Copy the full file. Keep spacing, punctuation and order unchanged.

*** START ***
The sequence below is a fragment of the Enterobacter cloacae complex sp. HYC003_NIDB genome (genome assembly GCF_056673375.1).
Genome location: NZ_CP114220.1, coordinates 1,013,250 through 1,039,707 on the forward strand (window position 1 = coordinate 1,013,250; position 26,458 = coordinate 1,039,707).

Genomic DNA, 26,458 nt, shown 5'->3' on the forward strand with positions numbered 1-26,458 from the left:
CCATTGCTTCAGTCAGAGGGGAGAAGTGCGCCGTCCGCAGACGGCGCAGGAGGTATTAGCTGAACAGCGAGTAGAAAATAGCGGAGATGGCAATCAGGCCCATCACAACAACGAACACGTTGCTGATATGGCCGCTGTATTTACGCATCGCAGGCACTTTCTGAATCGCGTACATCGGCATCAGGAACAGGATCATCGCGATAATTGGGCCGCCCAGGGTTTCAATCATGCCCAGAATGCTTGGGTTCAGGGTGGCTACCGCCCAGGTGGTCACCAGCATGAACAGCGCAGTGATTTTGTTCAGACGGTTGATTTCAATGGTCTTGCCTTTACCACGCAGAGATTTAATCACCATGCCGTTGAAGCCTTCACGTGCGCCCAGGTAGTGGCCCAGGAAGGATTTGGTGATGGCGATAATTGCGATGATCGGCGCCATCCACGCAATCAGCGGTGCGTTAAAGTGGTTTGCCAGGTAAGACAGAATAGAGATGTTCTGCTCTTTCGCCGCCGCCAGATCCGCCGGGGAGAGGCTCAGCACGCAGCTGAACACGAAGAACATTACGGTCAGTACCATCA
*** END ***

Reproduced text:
The sequence below is a fragment of the Enterobacter cloacae complex sp. HYC003_NIDB genome (genome assembly GCF_056673375.1).
Genome location: NZ_CP114220.1, coordinates 1,013,250 through 1,039,707 on the forward strand (window position 1 = coordinate 1,013,250; position 26,458 = coordinate 1,039,707).

Genomic DNA, 26,458 nt, shown 5'->3' on the forward strand with positions numbered 1-26,458 from the left:
CCATTGCTTCAGTCAGAGGGGAGAAGTGCGCCGTCCGCAGACGGCGCAGGAGGTATTAGCTGAACAGCGAGTAGAAAATAGCGGAGATGGCAATCAGGCCCATCACAACAACGAACACGTTGCTGATATGGCCGCTGTATTTACGCATCGCAGGCACTTTCTGAATCGCGTACATCGGCATCAGGAACAGGATCATCGCGATAATTGGGCCGCCCAGGGTTTCAATCATGCCCAGAATGCTTGGGTTCAGGGTGGCTACCGCCCAGGTGGTCACCAGCATGAACAGCGCAGTGATTTTGTTCAGACGGTTGATTTCAATGGTCTTGCCTTTACCACGCAGAGATTTAATCACCATGCCGTTGAAGCCTTCACGTGCGCCCAGGTAGTGGCCCAGGAAGGATTTGGTGATGGCGATAATTGCGATGATCGGCGCCATCCACGCAATCAGCGGTGCGTTAAAGTGGTTTGCCAGGTAAGACAGAATAGAGATGTTCTGCTCTTTCGCCGCCGCCAGATCCGCCGGGGAGAGGCTCAGCACGCAGCTGAACACGAAGAACATTACGGTCAGTACCATCA